We are now looking to recruit volunteers for our new Family Support Project. We are looking for friendly, reliable people who can provide low level practical support to families who have a child living with the effects of a brain injury. This may include practical tasks such as light housework or small amounts of shopping. You will not be expected to provide personal care.
We are also looking for Volunteer Befrienders to offer emotional support through times of change to these families.
Like working outdoors? Then this may be the volunteer role you are looking for – Volunteer Gardner to carry out tasks such as general garden tidying and cutting of grass for families who are struggling to carry out domestic chores due to their caring role for a child living with a brain injury.
"There are problems with getting people into neuro-rehab centres. Those most in need are often those most excluded due to a lack of socio-economic resources."
"When different organisations assess different aspects of a child's neuro-rehabilitation needs, everyone looks at things from a different perspective and highlight needs and conflicting priorities"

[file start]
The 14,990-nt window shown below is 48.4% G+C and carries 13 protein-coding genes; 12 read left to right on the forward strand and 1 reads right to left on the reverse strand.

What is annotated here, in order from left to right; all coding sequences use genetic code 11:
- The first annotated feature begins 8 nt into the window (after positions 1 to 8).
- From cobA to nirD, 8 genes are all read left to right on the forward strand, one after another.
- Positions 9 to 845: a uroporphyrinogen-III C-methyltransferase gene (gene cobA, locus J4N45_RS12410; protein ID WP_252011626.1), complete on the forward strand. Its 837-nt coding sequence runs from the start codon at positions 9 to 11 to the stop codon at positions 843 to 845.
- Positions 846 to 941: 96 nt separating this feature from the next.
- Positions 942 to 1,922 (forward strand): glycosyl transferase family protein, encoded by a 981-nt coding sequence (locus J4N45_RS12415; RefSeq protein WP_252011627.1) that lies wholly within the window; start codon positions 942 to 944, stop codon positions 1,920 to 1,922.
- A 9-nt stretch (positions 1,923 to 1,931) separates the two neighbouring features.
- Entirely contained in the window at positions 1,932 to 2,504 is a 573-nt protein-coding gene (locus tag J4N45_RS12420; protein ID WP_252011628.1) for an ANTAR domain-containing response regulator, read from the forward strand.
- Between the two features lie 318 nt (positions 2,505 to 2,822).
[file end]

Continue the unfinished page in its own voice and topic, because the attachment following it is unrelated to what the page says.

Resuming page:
"Families and professionals spend time focusing on the negative aspects of ABI. Families need to be properly supported as 'resilience' is key to delivering successful outcomes for children and young people."
"We are medical practitioners. The real experts are the parents. Over the last 35 years they have taught me everything I know"
"Rehabilitation interventions can lead to positive outcomes for children and their families if delivered in the familiar home environment and applied to everyday situations"
"Participation in teen sports and normal activities leads to improved quality of life for children and young people post brain injury and helps to maximise outcomes"
"Intensive and individualized approaches work. A one-size-fits-all approach doesn't. You have to make it relevant to the child."
"Positive and coordinated neuro-rehab interventions for children and young people is prove to bring health improvements; improve independence; a decline in the need for sheltered living; decreases vulnerability; decreases drop-out rates in schools; decreases youth offending"
"Strength-based family intervention after pediatric ABI is essential. Parents need to be equipped with the skills to cope and advocate for the child."
"Parent-supported interventions following pediatric ABI bring reductions to the cost to society"